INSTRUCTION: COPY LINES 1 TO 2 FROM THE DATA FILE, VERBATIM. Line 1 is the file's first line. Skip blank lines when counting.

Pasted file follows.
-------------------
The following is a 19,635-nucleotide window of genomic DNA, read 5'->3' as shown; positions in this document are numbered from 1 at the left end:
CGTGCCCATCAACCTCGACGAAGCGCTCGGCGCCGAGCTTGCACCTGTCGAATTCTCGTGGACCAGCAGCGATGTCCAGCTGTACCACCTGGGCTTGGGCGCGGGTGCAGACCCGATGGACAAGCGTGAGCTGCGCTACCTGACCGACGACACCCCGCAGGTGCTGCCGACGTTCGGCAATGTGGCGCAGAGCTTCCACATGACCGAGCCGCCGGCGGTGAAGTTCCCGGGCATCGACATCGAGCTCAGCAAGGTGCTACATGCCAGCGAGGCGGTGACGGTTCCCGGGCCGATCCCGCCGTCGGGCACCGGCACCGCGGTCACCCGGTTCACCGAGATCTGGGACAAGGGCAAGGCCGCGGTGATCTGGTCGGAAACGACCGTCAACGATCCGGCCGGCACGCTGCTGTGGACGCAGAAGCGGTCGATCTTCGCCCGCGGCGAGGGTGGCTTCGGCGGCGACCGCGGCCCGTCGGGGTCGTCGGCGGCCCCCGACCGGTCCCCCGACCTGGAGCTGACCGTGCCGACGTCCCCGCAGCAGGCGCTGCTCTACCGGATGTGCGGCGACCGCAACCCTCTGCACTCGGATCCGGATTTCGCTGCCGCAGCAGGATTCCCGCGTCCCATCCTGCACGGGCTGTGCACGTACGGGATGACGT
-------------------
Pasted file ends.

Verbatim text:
The following is a 19,635-nucleotide window of genomic DNA, read 5'->3' as shown; positions in this document are numbered from 1 at the left end:
CGTGCCCATCAACCTCGACGAAGCGCTCGGCGCCGAGCTTGCACCTGTCGAATTCTCGTGGACCAGCAGCGATGTCCAGCTGTACCACCTGGGCTTGGGCGCGGGTGCAGACCCGATGGACAAGCGTGAGCTGCGCTACCTGACCGACGACACCCCGCAGGTGCTGCCGACGTTCGGCAATGTGGCGCAGAGCTTCCACATGACCGAGCCGCCGGCGGTGAAGTTCCCGGGCATCGACATCGAGCTCAGCAAGGTGCTACATGCCAGCGAGGCGGTGACGGTTCCCGGGCCGATCCCGCCGTCGGGCACCGGCACCGCGGTCACCCGGTTCACCGAGATCTGGGACAAGGGCAAGGCCGCGGTGATCTGGTCGGAAACGACCGTCAACGATCCGGCCGGCACGCTGCTGTGGACGCAGAAGCGGTCGATCTTCGCCCGCGGCGAGGGTGGCTTCGGCGGCGACCGCGGCCCGTCGGGGTCGTCGGCGGCCCCCGACCGGTCCCCCGACCTGGAGCTGACCGTGCCGACGTCCCCGCAGCAGGCGCTGCTCTACCGGATGTGCGGCGACCGCAACCCTCTGCACTCGGATCCGGATTTCGCTGCCGCAGCAGGATTCCCGCGTCCCATCCTGCACGGGCTGTGCACGTACGGGATGACGT